- Virtual behavioral health visits surged in the first half of 2020 as the COVID-19 pandemic exacerbated mental health needs, according to a new analysis by Milliman and Well Being Trust.
- All behavioral health visits, both in-person and virtual, oscillated within 20% of 2019 levels from January to August last year, even as in-person visits for other medical needs nosedived, Milliman found.
- Before 2020, 1% or fewer of all behavioral health visits were conducted virtually. However, in May through June last year, as much as 75% of behavioral health visits among commercially insured patients were done via telemedicine, and up to about half for Medicare beneficiaries in April through July.
Undertreatment of mental health concerns was a huge problem in the U.S. even before COVID-19, but the prolonged period of stress and loneliness, coupled with growing unemployment and economic uncertainty, exacerbated mental and behavioral health needs.
According to a report issued by the Centers for Disease Control and Prevention, symptoms of anxiety and depression rose considerably between April and June last year compared to the same period in 2019. Overall, 41% of respondents reported at least one adverse behavioral health condition related to COVID-19, including mental health symptoms or increased substance use.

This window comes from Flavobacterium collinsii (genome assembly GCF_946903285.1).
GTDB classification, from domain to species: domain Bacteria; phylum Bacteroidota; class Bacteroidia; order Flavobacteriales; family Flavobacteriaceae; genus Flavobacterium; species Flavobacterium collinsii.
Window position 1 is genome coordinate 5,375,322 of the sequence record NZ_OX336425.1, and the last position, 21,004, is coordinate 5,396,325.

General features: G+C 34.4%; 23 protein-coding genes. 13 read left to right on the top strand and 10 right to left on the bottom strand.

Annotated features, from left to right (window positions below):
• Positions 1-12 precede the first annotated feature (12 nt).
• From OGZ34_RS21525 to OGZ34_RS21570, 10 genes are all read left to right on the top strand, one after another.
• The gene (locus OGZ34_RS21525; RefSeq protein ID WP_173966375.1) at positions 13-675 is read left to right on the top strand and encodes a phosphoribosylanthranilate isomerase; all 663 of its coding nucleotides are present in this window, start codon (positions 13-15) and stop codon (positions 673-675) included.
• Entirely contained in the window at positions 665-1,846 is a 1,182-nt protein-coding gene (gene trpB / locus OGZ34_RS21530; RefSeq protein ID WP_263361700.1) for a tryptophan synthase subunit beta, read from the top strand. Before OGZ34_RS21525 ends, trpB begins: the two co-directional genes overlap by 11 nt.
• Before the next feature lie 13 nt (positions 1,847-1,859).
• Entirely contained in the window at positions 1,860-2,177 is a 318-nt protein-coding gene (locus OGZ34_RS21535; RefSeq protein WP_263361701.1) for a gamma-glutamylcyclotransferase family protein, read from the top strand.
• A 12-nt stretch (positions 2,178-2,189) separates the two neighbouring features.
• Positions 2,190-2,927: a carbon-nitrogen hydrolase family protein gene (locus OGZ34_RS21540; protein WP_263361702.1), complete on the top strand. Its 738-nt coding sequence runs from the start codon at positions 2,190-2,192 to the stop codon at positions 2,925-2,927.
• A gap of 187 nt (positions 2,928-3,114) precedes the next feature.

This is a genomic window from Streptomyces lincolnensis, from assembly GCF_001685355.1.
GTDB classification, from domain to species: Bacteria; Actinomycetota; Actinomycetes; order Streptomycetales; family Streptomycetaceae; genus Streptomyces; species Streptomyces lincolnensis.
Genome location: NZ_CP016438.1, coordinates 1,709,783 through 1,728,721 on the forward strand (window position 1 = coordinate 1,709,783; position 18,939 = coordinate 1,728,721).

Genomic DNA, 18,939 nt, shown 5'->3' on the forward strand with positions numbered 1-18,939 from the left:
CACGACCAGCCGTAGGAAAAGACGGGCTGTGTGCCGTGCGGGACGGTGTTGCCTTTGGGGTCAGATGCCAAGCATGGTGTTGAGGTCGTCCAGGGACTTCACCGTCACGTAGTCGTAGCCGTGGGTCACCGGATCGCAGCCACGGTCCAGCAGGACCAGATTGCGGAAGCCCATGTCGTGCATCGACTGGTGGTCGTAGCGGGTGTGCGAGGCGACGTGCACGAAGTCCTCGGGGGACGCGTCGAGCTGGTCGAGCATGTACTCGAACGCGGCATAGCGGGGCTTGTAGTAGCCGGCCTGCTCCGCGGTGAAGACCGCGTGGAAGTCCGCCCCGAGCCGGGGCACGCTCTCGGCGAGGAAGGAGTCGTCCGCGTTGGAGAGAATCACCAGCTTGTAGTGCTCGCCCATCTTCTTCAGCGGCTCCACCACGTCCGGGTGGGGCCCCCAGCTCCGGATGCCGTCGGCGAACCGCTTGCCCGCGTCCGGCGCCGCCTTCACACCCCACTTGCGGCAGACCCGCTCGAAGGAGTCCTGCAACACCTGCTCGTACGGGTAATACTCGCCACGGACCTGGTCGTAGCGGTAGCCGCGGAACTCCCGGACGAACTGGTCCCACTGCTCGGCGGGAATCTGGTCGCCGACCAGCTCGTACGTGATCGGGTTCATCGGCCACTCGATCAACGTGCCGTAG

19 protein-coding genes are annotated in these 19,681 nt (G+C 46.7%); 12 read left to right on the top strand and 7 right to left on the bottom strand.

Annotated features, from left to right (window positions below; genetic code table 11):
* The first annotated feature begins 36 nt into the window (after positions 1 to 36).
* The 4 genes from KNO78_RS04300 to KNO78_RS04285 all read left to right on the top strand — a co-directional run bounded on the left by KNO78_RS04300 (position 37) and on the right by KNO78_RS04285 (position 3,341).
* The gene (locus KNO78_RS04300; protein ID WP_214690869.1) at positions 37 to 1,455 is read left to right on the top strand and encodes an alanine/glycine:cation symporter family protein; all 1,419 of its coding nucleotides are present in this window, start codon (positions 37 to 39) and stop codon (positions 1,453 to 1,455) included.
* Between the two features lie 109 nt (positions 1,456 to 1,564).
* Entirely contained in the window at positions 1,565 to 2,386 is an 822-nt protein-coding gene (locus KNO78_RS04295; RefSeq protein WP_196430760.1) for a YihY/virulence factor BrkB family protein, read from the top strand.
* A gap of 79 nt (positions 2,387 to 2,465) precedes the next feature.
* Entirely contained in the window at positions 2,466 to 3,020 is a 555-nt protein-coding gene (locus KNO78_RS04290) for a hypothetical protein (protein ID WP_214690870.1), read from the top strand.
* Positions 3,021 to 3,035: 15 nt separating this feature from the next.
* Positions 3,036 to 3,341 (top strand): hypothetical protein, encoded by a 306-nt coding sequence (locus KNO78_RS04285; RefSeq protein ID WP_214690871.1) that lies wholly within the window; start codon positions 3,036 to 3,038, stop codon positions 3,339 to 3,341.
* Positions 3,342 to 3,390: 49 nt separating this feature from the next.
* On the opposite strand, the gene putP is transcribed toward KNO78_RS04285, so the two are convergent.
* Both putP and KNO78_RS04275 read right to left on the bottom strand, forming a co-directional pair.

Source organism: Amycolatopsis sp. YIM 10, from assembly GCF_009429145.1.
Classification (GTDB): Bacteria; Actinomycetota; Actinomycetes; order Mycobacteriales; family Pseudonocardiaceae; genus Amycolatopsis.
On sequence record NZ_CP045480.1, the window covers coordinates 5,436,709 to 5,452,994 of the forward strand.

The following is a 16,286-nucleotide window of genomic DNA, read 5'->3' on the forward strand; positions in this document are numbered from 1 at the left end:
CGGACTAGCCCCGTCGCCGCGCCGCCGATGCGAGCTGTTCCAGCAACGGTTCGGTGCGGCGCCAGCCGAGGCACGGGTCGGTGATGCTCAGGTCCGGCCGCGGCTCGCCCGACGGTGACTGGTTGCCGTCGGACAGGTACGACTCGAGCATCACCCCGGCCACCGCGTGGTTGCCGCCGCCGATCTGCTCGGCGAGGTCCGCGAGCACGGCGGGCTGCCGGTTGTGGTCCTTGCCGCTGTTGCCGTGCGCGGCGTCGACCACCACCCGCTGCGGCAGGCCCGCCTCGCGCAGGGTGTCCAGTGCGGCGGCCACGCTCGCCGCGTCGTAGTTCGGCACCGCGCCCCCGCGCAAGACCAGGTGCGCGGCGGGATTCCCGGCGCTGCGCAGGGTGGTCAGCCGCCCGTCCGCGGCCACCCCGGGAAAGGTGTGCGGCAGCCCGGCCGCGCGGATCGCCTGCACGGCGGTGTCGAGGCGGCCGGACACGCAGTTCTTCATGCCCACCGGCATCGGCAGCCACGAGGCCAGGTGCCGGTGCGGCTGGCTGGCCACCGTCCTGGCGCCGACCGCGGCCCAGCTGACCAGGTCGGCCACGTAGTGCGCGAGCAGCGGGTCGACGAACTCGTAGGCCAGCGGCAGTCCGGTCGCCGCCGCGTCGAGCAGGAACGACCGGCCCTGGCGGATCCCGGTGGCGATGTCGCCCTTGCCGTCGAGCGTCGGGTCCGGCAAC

Milliman's new report, based on claims data for 12.5 million beneficiaries between January 2019 and August 2020, found utilization of behavioral health services dropped quickly when COVID-19 first hit the U.S. early last year, in line with other in-person needs. However, behavioral healthcare fell less and recovered significantly more quickly than other medical services and approached or exceeded comparable levels from 2019 by the end of June.
Many consumers, regardless of coverage, turned to telehealth for their behavioral health needs, though the trend wasn't as strong with Medicaid beneficiaries, Milliman found. Between April and August, only 22% of all behavioral health visits were conducted virtually — much lower than in the privately insured and Medicare populations, suggesting potential access challenges due to insufficient broadband or technology.
The findings mirror a similar study released recently by the Rand Corporation finding affluent urban areas had the biggest increase in telehealth usage.
Despite telehealth's potential to reduce inequities in U.S. healthcare access, notably for rural patients who can live hours from their closest doctor's office, research has found that isn't always the case. The Rand study suggests that though telehealth use overall has indeed accelerated, that hasn't held true in rural areas.
The study, based on an analysis of more than 6 million insurance claims from job-sponsored plans, found metropolitan areas had roughly 50 telehealth visits per 10,000 people. That figure plummeted to just 31 visits per 10,000 people in rural areas.
Patients in wealthier counties had about 48 telemedicine visits per 10,000 people. That dropped to just 15 per 10,000 people in high-poverty counties.